Parasitism levels in Orgyia leucostigma feeding on two tree species: implications for the slowgrowth highmortality hypothesis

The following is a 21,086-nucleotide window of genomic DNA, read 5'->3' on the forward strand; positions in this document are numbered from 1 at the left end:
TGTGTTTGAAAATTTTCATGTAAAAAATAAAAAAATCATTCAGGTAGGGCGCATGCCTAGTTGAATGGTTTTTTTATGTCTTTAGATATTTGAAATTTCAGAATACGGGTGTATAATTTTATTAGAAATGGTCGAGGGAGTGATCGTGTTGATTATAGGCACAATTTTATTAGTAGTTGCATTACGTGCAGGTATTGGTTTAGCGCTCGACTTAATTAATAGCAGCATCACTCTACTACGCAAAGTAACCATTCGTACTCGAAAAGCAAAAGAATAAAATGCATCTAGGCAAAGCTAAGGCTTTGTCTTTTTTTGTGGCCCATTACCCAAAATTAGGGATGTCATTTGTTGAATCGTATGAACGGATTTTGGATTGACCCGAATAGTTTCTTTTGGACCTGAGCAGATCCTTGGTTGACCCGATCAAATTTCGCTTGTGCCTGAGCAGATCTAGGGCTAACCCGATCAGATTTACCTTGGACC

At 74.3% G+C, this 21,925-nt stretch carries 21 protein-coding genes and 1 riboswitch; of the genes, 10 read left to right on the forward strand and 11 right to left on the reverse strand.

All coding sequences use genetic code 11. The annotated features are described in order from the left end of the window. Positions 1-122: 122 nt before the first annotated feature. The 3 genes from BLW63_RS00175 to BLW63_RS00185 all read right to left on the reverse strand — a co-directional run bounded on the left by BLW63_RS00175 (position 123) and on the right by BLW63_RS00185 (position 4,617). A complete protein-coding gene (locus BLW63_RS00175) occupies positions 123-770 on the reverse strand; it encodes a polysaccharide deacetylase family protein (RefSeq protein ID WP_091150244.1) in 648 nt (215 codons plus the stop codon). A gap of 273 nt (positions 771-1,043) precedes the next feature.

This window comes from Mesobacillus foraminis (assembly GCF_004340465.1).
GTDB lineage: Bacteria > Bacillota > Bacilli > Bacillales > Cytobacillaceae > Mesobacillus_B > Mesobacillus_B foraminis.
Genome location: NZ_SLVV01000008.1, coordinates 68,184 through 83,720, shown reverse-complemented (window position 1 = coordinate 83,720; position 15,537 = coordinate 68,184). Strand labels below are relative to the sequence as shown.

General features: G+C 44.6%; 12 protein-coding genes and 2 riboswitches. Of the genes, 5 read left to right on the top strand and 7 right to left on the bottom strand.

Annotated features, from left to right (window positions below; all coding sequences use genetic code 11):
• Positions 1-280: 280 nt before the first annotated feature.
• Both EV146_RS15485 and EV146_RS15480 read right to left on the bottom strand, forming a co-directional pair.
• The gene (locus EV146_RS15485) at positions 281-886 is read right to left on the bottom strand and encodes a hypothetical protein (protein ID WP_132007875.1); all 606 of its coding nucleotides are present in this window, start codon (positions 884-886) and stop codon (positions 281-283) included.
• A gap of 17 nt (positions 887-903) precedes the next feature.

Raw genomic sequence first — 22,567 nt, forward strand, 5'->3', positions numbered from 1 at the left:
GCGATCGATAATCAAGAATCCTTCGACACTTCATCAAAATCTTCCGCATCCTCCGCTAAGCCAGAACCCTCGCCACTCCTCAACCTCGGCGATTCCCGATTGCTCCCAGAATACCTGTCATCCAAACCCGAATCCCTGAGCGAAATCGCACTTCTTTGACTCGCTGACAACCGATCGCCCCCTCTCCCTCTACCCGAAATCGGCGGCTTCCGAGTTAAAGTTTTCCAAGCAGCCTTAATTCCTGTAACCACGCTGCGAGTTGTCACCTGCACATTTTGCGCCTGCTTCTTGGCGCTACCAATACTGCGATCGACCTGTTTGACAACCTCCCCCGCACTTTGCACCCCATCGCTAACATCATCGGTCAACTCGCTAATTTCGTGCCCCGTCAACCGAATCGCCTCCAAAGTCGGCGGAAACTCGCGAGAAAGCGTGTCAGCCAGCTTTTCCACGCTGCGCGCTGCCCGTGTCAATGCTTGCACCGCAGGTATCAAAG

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The slow-growth-high-mortality hypothesis proposes that increased development time in arthropods feeding on suboptimal food may result in an increased vulnerability to natural enemies. We measured the development time of the forest caterpillar Orgyia leucostigma J.E. Smith (Lepidoptera: Lymantriidae: Orgyiini) on two of its host plants and used a 7-year database on parasitism of this species to test the slow-growth-high-mortality hypothesis. We found that female O. leucostigma developed faster when fed on willow (Salix nigra Marsh) than when fed on box elder (Acer negundo L.). However, only one of the parasitoids of the parasitoid community that attack these larvae followed the prediction of the slow-growth-high-mortality hypothesis. Overall parasitism of O. leucostigma on willow was greater than in box elder, contradicting the slow-growth-high-mortality hypothesis prediction. This is the first test of the hypothesis to consider parasitism by several species in the parasitoid community attacking a free-feeding herbivore on two distantly related plant species. 2005 The Netherlands Entomological Society.